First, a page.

Book 1: Ekanipāta
Translated from the Pāli by
Robert Chalmers, B.A., of Oriel College, Oxford
Under the Editorship of Professor E. B. Cowell
Published 1969 For the Pāli Text Society.
First Published by The Cambridge University Press in 1895
This work is in the Public Domain. The Pali Text Society owns the copyright."
"If folk but knew." — This story was told by the Master while at Jetavana about Feasts for the Dead. For at this time the folk were putting to death goats, sheep, and other animals, and offering them up as what is called a Feast for the Dead, for the sake of their departed kinsmen. Finding them thus engaged, the Brethren asked the Master, saying, "Just now, sir, the folk are taking the lives of many living creatures and offering them up as what is called a Feast for the Dead. Can it be, sir, that there is any good in this?"
"No, Brethren" replied the Master; "not even when life is taken with the object of providing a Feast for the Dead, does any good arise therefrom. In bygone days the wise, preaching the Truth from mid-air, and shewing the evil consequences of the practice, made the whole continent renounce it. But now, when their previous existences have become confused in their minds, the practice has sprung up afresh." And, so saying, he told this story of the past.
Once on a time when Brahmadatta was reigning in Benares, a brahmin, Who was versed in the Three Vedas and world-famed as a teacher, being minded to offer a Feast for the Dead, had a goat fetched and said to his  pupils, "My sons, take this goat down to the river and bathe it; then hang a garland round its neck, give it a pottle of grain to eat, groom it a bit, and bring it back."
"Very good," said they, and down to the river they took the goat, where they bathed and groomed the creature and set it on the bank, The goat, becoming conscious of the deeds of its past lives, was overjoyed at the thought that on this very day it would be freed from all its misery, and laughed aloud like the smashing of a pot. Then at the thought that the brahmin by slaying it would bear the misery which it had borne, the goat felt a great compassion for the brahmin, and wept with a loud voice. "Friend goat," said the young brahmins , "your voice has been loud both in laughter and in weeping; what made you laugh and what made you weep?"
"Ask me your question before your master."
So with the goat they came to their master and told him of the matter. After hearing their story, the master asked the goat why it laughed and why it wept. Hereupon the animal, recalling its past deeds by its power of remembering its former existences, spoke thus to the brahmin: — "In times past, brahmin, I, like you, was a brahmin versed in the mystic texts of the Vedas, and I, to offer a Feast for the Dead, killed a goat for my offering. All through killing that single goat, I have had my head cut off five hundred times all but one. This is my five hundredth and last birth; and I laughed aloud when I thought that this very day I should be freed from my misery. On the other hand, I wept when I thought how, whilst I, who for killing a goat had been doomed to lose my head five hundred times, was to-day being freed from my misery, you, as a penalty for killing me, would be doomed to lose your head, like me, five hundred times. Thus it was out of compassion for you that I wept." "Fear not, goat," said the brahmin; "I will not kill you." "What is this you say, brahmin?" said the goat. "Whether you kill me or not, I cannot escape death to-day." "Fear not, goat; I will go about with you to guard you." "Weak is your protection, brahmin, and strong is the force of my evil-doing."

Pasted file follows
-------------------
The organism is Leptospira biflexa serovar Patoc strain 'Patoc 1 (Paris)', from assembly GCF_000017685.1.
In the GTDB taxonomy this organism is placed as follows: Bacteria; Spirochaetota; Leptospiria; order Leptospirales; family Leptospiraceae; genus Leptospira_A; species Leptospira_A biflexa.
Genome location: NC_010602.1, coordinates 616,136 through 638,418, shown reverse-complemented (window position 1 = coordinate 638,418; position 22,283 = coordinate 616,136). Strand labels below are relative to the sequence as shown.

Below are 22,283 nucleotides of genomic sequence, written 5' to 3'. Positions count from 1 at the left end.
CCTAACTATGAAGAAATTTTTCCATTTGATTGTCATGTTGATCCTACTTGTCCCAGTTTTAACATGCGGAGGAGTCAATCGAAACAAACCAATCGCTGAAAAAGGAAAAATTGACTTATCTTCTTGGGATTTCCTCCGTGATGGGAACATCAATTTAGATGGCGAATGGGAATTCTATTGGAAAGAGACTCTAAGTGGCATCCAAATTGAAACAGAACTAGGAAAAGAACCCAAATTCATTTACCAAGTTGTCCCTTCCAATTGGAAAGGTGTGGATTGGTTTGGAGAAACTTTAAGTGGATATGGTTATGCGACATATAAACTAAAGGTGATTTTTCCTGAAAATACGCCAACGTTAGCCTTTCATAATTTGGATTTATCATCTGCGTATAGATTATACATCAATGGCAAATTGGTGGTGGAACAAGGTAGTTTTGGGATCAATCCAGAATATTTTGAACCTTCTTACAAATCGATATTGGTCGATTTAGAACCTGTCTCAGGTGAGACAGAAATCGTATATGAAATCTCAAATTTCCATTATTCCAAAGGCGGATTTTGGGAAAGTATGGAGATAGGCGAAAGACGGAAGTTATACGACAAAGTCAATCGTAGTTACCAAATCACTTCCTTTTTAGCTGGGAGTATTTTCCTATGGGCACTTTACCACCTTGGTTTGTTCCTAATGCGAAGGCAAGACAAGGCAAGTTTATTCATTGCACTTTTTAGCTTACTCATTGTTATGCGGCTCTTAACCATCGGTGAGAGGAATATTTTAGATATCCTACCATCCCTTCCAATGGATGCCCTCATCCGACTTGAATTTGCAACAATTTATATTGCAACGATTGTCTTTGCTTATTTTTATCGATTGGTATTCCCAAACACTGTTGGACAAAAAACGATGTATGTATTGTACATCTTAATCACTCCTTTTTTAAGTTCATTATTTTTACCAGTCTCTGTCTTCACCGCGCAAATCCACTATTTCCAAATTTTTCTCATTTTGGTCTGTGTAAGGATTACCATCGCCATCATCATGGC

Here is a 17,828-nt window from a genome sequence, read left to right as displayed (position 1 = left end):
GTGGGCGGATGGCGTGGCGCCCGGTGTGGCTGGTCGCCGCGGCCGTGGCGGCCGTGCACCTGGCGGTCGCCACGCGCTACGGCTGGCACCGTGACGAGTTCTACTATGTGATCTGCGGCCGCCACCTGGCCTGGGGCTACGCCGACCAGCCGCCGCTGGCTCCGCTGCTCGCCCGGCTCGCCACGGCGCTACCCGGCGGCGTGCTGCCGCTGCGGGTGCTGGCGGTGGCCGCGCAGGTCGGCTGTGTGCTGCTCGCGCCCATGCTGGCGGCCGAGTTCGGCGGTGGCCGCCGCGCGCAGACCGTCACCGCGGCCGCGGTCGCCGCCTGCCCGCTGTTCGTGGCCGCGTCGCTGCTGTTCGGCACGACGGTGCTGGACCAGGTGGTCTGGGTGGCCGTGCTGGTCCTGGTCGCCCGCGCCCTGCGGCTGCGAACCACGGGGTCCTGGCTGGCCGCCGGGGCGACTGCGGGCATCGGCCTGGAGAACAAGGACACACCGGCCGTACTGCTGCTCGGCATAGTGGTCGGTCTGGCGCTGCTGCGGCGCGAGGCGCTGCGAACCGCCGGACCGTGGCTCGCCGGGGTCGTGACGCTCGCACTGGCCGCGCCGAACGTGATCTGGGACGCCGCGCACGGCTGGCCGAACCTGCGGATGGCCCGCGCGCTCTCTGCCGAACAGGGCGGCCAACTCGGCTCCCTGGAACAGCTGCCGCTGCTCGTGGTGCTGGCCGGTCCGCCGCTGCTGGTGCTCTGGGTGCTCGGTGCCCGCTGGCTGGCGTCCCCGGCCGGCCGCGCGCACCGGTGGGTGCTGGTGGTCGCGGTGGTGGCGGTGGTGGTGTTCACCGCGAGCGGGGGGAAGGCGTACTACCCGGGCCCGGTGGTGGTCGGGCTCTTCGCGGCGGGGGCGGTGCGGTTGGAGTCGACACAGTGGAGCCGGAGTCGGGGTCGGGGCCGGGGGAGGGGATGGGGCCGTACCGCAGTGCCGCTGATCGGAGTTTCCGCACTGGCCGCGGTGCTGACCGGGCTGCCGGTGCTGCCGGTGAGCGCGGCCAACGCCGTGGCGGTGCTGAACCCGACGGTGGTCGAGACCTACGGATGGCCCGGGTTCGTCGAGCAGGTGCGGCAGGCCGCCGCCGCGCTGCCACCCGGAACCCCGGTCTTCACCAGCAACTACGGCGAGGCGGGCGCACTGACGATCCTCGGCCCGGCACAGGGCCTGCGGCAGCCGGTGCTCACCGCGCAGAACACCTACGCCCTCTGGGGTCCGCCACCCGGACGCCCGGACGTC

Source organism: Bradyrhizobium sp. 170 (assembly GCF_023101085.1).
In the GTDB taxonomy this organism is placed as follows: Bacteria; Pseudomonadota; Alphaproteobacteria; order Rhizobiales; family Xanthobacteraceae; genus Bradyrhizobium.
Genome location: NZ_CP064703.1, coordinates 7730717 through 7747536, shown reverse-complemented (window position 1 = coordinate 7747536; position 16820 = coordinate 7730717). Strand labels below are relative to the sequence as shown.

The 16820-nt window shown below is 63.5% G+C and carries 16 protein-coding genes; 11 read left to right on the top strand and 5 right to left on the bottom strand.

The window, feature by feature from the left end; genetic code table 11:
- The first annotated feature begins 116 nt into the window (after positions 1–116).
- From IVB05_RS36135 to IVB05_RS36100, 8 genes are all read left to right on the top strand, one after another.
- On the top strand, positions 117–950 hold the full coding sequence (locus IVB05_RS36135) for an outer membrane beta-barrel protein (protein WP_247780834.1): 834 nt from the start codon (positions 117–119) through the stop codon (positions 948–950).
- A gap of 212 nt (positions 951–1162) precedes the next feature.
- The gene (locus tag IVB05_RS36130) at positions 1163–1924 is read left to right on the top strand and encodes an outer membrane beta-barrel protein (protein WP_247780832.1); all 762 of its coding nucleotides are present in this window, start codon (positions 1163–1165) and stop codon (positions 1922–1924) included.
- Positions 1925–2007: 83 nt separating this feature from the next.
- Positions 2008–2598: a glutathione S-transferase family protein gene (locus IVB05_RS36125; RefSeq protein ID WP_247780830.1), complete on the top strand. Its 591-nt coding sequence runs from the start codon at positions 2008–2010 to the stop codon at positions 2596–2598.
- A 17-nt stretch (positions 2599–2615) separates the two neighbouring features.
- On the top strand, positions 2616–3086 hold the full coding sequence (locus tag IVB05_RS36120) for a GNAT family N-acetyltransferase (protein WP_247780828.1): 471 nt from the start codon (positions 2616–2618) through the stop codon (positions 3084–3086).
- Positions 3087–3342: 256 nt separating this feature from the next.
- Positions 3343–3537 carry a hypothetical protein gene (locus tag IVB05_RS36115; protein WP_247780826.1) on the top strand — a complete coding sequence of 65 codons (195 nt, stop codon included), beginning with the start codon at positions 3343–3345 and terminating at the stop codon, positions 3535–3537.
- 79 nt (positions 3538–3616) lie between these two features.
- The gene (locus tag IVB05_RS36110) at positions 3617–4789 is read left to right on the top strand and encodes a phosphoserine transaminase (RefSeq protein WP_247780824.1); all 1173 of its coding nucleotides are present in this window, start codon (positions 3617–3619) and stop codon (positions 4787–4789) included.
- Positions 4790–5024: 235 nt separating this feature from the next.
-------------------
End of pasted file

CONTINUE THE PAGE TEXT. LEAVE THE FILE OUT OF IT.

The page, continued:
Setting the goat at liberty, the brahmin said to his disciples, "Let us not allow anyone to kill this goat;" and, accompanied by the young men, he followed the animal closely about. The moment the goat was set free, it reached out its neck to browse on the leaves of a bush growing near the top of a rock. And that very instant a thunderbolt struck the rock, rending off a mass which hit the goat on the outstretched neck and tore off its head. And people came crowding round.
 In those days the Bodhisatta had been born a Tree-Fairy in that selfsame spot. By his supernatural powers he now seated himself cross-legged in mid-air while all the crowd looked on. Thinking to himself. 'If  these creatures only knew the fruit of evil-doing, perhaps they would desist from killing,' in his sweet voice he taught them the Truth in this stanza: —
If folk but knew the penalty would be
Birth unto sorrow, living things would cease
From taking life. Stern is the slayer's doom.
Thus did the Great Being preach the Truth, scaring his hearers with the fear of hell; and the people, hearing him, were so terrified at the fear of hell that they left off taking life. And the Bodhisatta after establishing the multitude in the Commandments by preaching the Truth to them, passed away to fare according to his deserts. The people, too, remained steadfast in the teaching of the Bodhisatta and spent their lives in charity and other good works, so that in the end they thronged the City of the Devas.
His lesson ended, the Master shewed the connexion, and identified the Birth by saying, "In those days I was the Tree-fairy."